Throughout the coronavirus pandemic, three-time major champion Padraig Harrington has taken to Twitter to keep golf fans entertained – and to help them improve their games.

So far, Paddy has dished out quality lessons on chippingbreaking 80, and incorporating your hands, arms and wrist into your swing (although that one went haywire). Now he has a new helpful tip for golfers everywhere: the secrets to, and differences between, playing out of hard and soft sand.

For many amateurs, sand traps and bunkers are intimidating and present a true challenge. Pros, on the other hand, have mastered shots from the sand, and often prefer landing in bunkers than rough around the green. And there’s no better choice among pros than Harrington to pass the secrets to their success on to the masses.

But Paddy’s latest lesson isn’t about learning bunker basics (which he’s covered before). In this video he addresses the unique challenges presented by different sand conditions.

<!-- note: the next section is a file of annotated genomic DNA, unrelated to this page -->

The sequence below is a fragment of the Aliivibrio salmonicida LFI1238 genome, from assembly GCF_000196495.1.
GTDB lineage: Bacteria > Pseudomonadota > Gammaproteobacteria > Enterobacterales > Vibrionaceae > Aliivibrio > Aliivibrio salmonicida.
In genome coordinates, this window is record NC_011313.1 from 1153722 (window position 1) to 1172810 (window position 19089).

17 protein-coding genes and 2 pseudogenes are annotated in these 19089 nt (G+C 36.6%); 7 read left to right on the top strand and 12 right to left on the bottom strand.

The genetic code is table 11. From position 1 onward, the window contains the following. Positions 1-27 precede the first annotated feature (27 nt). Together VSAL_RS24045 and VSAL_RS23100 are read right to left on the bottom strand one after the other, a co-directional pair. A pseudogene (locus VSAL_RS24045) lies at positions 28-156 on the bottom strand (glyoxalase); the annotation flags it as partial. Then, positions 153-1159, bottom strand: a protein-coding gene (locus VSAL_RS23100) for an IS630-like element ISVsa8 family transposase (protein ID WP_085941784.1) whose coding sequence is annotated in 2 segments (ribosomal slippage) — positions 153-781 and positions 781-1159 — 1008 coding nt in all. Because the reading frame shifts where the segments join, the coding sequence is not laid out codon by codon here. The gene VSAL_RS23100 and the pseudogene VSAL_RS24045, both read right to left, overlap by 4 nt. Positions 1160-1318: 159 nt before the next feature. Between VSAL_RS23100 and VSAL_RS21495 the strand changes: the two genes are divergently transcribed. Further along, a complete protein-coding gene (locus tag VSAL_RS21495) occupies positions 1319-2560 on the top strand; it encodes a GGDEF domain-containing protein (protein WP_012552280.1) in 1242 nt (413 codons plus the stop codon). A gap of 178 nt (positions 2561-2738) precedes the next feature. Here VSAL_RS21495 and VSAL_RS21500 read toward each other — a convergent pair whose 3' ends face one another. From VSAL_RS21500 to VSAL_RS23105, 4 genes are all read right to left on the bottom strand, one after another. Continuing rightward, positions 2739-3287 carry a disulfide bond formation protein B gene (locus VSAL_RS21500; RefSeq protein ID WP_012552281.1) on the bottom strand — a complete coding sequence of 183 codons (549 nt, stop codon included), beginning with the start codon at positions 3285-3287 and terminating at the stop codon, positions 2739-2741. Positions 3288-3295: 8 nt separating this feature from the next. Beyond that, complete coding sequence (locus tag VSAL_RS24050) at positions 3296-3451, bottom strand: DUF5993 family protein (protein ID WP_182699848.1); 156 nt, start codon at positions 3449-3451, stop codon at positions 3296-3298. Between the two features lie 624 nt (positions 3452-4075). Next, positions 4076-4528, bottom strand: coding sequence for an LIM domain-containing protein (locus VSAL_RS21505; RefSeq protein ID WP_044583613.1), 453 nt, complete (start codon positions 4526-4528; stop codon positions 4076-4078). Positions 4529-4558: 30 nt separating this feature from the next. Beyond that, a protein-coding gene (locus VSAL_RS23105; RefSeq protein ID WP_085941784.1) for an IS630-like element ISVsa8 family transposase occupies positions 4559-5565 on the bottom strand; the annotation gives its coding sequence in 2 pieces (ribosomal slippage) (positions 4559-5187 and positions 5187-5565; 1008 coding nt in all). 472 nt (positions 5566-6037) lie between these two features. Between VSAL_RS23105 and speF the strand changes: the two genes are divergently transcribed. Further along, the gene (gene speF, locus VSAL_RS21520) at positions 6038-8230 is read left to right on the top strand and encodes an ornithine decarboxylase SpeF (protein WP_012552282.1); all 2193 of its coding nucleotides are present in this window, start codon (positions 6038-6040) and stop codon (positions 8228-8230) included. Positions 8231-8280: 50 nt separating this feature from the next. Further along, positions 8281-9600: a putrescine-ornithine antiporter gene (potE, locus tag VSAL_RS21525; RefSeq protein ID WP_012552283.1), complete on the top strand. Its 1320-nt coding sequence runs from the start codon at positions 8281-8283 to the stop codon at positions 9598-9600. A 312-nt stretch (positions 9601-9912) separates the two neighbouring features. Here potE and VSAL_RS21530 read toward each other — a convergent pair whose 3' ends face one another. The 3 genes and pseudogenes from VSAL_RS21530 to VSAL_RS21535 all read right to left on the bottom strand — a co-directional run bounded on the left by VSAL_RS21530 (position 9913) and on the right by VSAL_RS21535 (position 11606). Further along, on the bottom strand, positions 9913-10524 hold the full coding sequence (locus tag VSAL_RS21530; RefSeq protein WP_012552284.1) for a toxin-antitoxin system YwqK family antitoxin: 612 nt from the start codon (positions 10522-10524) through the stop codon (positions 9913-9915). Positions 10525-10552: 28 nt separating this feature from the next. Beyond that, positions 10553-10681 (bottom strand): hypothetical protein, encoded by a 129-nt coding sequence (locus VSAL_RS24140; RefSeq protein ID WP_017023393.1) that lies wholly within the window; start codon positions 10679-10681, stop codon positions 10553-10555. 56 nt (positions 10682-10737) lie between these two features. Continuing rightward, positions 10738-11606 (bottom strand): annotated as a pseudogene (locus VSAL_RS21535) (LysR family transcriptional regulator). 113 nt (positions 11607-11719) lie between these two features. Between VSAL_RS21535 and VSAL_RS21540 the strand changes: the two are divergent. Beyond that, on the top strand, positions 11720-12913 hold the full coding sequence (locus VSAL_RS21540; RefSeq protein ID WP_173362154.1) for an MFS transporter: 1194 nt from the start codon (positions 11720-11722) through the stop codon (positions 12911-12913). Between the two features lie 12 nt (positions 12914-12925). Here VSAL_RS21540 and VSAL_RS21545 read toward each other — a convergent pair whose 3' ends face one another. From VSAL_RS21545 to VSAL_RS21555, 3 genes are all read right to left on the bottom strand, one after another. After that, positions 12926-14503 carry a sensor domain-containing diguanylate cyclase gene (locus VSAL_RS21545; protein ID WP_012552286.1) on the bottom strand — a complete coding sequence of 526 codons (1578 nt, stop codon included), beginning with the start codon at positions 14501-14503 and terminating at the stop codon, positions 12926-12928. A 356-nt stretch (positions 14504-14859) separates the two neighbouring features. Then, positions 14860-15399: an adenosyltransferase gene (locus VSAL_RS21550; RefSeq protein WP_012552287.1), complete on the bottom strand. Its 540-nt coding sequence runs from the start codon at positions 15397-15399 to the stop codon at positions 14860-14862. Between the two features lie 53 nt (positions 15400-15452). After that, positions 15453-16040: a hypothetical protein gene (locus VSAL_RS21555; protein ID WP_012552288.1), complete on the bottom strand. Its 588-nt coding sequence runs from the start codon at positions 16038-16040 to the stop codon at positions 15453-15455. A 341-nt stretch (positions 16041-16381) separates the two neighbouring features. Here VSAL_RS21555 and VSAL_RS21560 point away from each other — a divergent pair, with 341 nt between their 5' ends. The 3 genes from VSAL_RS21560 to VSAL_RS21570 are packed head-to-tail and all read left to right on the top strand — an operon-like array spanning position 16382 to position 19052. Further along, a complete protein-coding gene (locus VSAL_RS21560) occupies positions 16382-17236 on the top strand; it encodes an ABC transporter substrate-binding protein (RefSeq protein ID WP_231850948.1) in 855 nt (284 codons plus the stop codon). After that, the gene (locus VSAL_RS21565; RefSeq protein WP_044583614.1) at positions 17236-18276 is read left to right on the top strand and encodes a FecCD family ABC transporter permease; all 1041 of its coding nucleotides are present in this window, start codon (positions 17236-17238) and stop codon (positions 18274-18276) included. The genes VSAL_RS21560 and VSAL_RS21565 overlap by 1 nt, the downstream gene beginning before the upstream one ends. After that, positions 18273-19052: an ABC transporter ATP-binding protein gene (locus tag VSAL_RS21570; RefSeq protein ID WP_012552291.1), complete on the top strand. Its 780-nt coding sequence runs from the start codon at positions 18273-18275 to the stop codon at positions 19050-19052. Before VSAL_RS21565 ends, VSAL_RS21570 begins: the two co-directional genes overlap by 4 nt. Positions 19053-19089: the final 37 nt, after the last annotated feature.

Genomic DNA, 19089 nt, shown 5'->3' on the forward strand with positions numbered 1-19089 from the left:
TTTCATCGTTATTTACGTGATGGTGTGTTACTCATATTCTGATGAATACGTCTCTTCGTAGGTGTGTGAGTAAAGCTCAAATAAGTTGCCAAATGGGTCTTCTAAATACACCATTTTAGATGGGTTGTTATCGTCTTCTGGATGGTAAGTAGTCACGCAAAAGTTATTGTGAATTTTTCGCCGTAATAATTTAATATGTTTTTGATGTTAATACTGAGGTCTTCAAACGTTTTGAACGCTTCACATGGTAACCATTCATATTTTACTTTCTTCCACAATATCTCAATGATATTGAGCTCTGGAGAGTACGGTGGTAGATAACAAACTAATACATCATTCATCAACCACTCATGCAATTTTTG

Harrington begins by explaining that there are “two distinctly different ways” to play shots from bunkers with a lot of sand and ones with very little sand.

Let’s start with the more difficult of the two, playing out of soft sand.

“Playing out of a lot of sand is incredibly difficult,” Harrington explains, “Professional golfers are extremely frustrated if we go to a golf course with too much sand because we get no control.”

But that doesn’t mean there isn’t a way to successfully navigate bunkers with too much sand. As Harrington demonstrates in the video, the secret to making short work of fluffy lies is to open the clubface and expose the bounce as much as you like, then swing hard to help it get up in the air.

The key to hitting out of hard sand, the easier of the two options, is to lean left and make sure you don’t open the clubface. Opening the clubface in this scenario would increase bounce and cause you to top or knife your shot over the green, so you have to keep it square.

Interestingly, whether you’re playing out of fluffy or firm sand, Harrington suggests always making contact at the same point behind the ball, instead of moving the contact point forward or backward.

Originally posted on golf.com